After making Richard Ford’s acquaintance over the past couple of years through his Frank Bascombe trilogy, which he then made a tetralogy, I have turned back to the short story collection he published in 1987. Rock Springs (New York: Atlantic Monthly Press, 1987) is set largely in the mid-western wheat growing state of Montana. Ford knows the country and his territory well. Until one reaches the Rockies in the west of Montana there is almost no geographical feature of note apart from the Missouri. The roads and the rail tracks are all but straight, especially the road north from Havre all the way to Canada.
An unexpected pleasure this year was the news that Richard Ford has written a fourth “Frank Bascombe” novel. It was after meeting Ford last year at the Royal Society of Literature at a launch of his novel Canada that I learned about his earlier trio of novels in which his narrator, Frank Bascombe, recounts the events of very short periods of time, like the days leading up to the Fourth of July. However, his discursive, mildly self-critical, but appropriately frank, narrative voice allows the account of one weekend to occupy the whole novel. They also allow the reader to meet up with Frank at different stages of his life. The three earlier books are The Sportswriter (1986), Independence Day (1995), and The Lay of the Land (2006). The passage of real time between each publication suggests that Ford, whose personality, prejudices and politics might possibly colour the narration, has used Bascombe as some sort of doppelganger. Now, another eight years have elapsed and we re-encounter Frank, now 68 and living in retirement in fictional Haddam, New Jersey in December 2012. In the previous novel, he had sold his house on the Jersey Shore and moved back there; a fortunate move since, early on October 29, Hurricane Sandy curved north-northwest and then moved ashore near Brigantine, New Jersey, just to the northeast of Atlantic City, as a post-tropical cyclone with hurricane-force winds. His former home in Sea-Clift is destroyed.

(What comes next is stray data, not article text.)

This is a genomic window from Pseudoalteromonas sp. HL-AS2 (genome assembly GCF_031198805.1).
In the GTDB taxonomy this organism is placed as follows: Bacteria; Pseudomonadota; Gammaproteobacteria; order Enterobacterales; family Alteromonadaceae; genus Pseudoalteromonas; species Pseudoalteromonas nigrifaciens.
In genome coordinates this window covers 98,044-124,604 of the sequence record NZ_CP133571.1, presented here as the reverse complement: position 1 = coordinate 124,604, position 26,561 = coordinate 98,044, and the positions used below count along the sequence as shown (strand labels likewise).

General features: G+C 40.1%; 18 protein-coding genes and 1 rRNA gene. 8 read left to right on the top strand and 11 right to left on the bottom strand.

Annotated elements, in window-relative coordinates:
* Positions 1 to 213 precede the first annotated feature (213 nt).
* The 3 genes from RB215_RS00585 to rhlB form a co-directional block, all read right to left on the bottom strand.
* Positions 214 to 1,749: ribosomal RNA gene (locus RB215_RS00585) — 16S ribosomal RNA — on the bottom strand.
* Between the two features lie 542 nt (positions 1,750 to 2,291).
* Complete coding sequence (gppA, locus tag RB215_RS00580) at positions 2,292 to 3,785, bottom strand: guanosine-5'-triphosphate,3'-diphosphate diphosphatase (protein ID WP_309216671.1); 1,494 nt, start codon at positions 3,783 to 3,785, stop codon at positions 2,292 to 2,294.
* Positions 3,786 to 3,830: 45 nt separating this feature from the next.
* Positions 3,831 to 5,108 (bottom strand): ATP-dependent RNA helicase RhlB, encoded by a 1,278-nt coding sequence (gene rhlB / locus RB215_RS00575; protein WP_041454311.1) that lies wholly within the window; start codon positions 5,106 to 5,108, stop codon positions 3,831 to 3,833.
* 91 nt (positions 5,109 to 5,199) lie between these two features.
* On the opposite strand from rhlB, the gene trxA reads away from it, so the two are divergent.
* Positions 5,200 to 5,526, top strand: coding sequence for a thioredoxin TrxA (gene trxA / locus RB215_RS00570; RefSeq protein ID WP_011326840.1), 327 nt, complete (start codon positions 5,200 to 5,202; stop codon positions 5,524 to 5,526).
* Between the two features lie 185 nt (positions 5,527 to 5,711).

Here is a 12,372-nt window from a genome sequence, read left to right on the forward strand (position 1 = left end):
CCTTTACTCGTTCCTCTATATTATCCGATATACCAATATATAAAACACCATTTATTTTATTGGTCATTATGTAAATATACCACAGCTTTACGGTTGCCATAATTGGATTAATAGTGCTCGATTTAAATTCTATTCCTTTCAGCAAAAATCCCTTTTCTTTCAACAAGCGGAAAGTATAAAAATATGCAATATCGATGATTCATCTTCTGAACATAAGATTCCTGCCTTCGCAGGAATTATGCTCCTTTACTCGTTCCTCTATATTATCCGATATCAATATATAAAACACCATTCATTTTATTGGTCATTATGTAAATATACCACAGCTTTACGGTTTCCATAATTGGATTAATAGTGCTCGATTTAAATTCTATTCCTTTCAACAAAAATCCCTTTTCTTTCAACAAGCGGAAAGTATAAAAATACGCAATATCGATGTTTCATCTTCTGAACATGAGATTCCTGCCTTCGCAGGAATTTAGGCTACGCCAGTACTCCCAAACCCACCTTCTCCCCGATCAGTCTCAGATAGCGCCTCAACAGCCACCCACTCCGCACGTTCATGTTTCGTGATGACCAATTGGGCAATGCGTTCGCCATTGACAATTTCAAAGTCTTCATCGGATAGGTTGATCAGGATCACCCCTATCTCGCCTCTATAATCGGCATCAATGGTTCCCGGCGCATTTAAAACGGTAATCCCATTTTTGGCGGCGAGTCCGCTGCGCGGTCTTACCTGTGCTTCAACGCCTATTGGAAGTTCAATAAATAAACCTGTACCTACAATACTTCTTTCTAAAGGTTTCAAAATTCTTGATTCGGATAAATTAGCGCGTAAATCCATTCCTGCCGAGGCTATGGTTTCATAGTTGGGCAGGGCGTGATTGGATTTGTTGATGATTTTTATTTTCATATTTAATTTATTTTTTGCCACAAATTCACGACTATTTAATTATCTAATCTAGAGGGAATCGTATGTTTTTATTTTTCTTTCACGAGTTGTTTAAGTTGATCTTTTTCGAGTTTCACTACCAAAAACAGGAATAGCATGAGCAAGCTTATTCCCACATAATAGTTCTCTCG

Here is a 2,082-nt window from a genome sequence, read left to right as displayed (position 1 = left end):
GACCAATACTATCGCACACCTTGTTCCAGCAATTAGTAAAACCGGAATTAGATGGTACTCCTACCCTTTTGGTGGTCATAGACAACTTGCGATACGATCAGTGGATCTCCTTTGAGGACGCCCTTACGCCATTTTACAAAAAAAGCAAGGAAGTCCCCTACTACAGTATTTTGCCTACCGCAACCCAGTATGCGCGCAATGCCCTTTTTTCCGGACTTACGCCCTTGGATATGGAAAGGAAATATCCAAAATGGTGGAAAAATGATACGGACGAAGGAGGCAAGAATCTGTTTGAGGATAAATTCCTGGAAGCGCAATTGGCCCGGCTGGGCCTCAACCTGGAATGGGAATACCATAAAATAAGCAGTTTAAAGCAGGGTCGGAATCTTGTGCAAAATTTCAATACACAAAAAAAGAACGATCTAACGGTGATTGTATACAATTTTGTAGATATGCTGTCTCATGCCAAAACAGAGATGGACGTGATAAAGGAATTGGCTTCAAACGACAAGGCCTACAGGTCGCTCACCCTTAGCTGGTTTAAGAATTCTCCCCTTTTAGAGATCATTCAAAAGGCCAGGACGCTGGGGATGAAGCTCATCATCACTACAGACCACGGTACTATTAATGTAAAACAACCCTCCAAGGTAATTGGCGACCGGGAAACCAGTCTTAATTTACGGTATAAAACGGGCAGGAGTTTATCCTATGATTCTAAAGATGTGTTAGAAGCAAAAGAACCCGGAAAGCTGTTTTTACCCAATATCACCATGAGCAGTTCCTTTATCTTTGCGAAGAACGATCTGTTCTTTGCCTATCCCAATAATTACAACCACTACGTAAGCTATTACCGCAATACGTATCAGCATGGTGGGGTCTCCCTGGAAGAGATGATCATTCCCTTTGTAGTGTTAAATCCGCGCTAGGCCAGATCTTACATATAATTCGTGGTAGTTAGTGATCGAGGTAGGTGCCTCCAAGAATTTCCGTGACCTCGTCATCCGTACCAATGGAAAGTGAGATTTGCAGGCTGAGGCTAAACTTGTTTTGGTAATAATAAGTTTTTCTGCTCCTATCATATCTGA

My next blog will be on the newly published Let me be Frank with you which is a welcome addition to Richard Ford’s three Frank Bascombe novels about which you can read in earlier blogs (click on the Richard Ford link in the Tagged list below). It promises to be every bit as good, maybe, as he matures, even better, than the first three. Put it on your Christmas list for yourself and even give copies to others! My review in about a week.
Oklahoma is one of the almost mythical Mid-Western states of the Union, running down through the Dakotas, Nebraska and Kansas above, and only Texas below. The very word ‘OOOOklahoma’ starts music ringing in your ears; but Tulsa? Hands up anyone who’s been there! But reading Benjamin Lytal’s debut novel, A Map of Tulsa, [London: And Other Stories, 2014] you could begin to feel it might be worth the detour.
Just to show how efficient I can be when I want to, here is a table of the baker’s dozen best reads of 2013 with links through to the reviews. I have taken time to marginally adjust the scores out of 100. I see that one publisher, Sandstone Press up in the north of Scotland, has two runners. Well done Bob! My top three, and six out of thirteen are American writers. Let’s see how my massive reading programme for 2014 works out.